Years have gone by since any new piece of writing has appeared by Satoshi Nakamoto, the pseudonymous creator of bitcoin. But on Friday night, someone claiming to be Nakomoto published 21 pages of new material—a sneak preview, allegedly, of a book about the cryptocurrency’s origins.
The excerpt appeared at 11:45 p.m., on a website, NakamotoFamilyFoundation.org, anonymously purchased three days ago via Amazon’s domain registrar. A proxy also established contact with WIRED on the self-proclaimed Nakamoto’s behalf.
Ever since bitcoin’s anonymous creation, numerous people have come forward claiming to be Nakamoto; online conspiracy theories and journalistic investigations have fingered one Satoshi after another. A widely debunked 2014 Newsweek magazine article pointed to a Japanese-American man in California; in 2015, WIRED reported that Australian academic Craig Wright “was either the inventor of Bitcoin … or a hoaxer.” Wright continues to push that he’s Nakamoto, even tweeting Friday in a cryptic message that he would soon prove it and, over the weekend, tweeting without elaboration that the “new” Nakamoto writings were a fraud: “Nakamotofamilyfoundation cannot get the dates nor technical details correct.”
In all that time, no one has proven themselves to be Nakamoto to the satisfaction of the members of the cryptographic community that helped give birth to bitcoin. As skeptics in the cryptography community have repeatedly pointed out, the true Satoshi ought to have access to the cryptographic keys that control the first bitcoins—coins that have stayed put for a decade. If someone purporting to be Nakamoto were to move one of those coins to a different address or sign something with keys that only Satoshi has, that would be a pretty good form of verification.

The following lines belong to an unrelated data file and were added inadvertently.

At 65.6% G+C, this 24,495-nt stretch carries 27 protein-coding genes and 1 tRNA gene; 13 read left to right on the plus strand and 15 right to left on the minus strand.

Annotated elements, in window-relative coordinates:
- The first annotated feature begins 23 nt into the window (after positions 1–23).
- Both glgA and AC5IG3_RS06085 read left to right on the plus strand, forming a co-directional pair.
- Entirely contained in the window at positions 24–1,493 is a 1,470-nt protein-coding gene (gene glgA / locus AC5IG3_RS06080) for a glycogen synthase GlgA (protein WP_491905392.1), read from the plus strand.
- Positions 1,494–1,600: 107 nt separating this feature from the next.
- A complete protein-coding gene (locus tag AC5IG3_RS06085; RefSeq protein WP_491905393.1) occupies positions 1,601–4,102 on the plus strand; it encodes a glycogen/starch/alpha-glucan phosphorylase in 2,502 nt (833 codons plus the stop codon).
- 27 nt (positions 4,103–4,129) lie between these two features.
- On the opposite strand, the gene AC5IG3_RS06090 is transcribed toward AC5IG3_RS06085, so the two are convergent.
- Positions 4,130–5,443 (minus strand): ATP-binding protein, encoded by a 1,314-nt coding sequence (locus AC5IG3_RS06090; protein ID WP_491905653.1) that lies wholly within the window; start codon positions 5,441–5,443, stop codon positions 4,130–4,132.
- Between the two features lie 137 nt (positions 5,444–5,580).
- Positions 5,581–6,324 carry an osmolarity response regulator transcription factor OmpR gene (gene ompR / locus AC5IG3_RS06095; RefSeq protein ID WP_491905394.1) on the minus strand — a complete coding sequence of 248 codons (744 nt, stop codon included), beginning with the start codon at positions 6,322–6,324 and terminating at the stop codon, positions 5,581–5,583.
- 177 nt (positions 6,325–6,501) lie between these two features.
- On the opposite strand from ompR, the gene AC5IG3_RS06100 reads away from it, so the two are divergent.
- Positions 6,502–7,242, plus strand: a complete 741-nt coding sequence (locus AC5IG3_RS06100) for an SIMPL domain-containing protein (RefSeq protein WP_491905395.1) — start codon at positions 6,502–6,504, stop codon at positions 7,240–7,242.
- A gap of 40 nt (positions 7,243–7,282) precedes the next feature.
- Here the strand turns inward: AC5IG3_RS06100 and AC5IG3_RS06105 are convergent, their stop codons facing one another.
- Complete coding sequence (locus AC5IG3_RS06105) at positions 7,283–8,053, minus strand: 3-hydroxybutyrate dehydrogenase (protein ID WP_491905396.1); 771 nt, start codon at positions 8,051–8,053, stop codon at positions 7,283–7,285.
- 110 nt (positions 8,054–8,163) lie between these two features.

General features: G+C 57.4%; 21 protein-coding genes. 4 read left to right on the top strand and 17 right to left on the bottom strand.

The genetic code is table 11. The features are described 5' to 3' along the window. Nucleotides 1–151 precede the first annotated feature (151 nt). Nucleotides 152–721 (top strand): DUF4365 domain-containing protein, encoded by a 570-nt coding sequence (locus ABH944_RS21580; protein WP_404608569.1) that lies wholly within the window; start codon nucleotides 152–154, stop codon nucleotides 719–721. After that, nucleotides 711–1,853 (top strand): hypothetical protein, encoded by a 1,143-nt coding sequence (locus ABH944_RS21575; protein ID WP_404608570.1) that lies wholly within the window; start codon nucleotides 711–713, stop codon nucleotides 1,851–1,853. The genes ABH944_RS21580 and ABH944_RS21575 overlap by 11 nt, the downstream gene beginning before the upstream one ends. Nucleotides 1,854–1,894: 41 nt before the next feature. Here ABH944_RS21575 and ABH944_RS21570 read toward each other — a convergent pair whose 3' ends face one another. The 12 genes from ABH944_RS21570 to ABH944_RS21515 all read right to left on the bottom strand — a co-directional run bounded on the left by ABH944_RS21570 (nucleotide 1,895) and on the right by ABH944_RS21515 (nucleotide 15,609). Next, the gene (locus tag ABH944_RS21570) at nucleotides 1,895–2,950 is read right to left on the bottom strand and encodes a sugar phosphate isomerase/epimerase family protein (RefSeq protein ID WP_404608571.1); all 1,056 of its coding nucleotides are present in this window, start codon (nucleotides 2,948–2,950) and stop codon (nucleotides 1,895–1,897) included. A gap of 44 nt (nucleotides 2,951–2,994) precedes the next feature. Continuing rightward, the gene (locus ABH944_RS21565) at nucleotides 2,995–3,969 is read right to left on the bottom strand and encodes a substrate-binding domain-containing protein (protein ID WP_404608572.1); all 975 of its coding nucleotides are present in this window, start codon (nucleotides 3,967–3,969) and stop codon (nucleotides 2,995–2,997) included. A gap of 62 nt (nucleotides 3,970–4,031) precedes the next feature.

This new Nakamoto—who still does not want his real identity revealed—declined to move any coins or sign anything with his own keys. “He” (if it is a him) is not, according to information provided to WIRED, any of the three leading Nakamoto suspects: Wright, Nick Szabo, or Dorian Nakamoto, the person identified previously by Newsweek.
WIRED reached out to several members of the early bitcoin community in an attempt to verify the authenticity of the excerpt—and came back, as has happened every time Satoshi Nakamoto is sighted in the wild, with inconclusive answers.
Bitcoin, He Wrote
The excerpt, which this Nakamoto describes as a “short story,” includes a cryptogram that he says reveals the title of his forthcoming book. The simple numbers-for-letters substitution yields the words “Honne and Tatamae,” a transliteration of a Japanese phrase meant to convey the contrast between a person’s private feelings and their public behavior. Similarly, the excerpt is entitled “Duality.”
The text of the excerpt contains a smattering of potentially new, identifying details. Nakamoto describes his mother is an author (“albeit small circulation”) and his grandmother as the founder of a very small publishing company. At age 14, he writes, he was drawn into the cypherpunk community, “where anonymity was as fundamental as breathing.” He says he was in his 20s when he began posting about bitcoin while working as a university researcher in a lab, and that he came up with the pseudonym Satoshi Nakamoto because it was the Japanese “equivalent of ‘John Smith’”—though he all but confirms that he is not Japanese.
The author devotes considerable space in the new excerpt to explaining his desire for privacy, describing how he ran the network on his own computers using anonymizing software. He notes, though, that he forgot one detail in shielding his identity: time stamps. “Some were intuitive enough to graph together the hours in which I would post…
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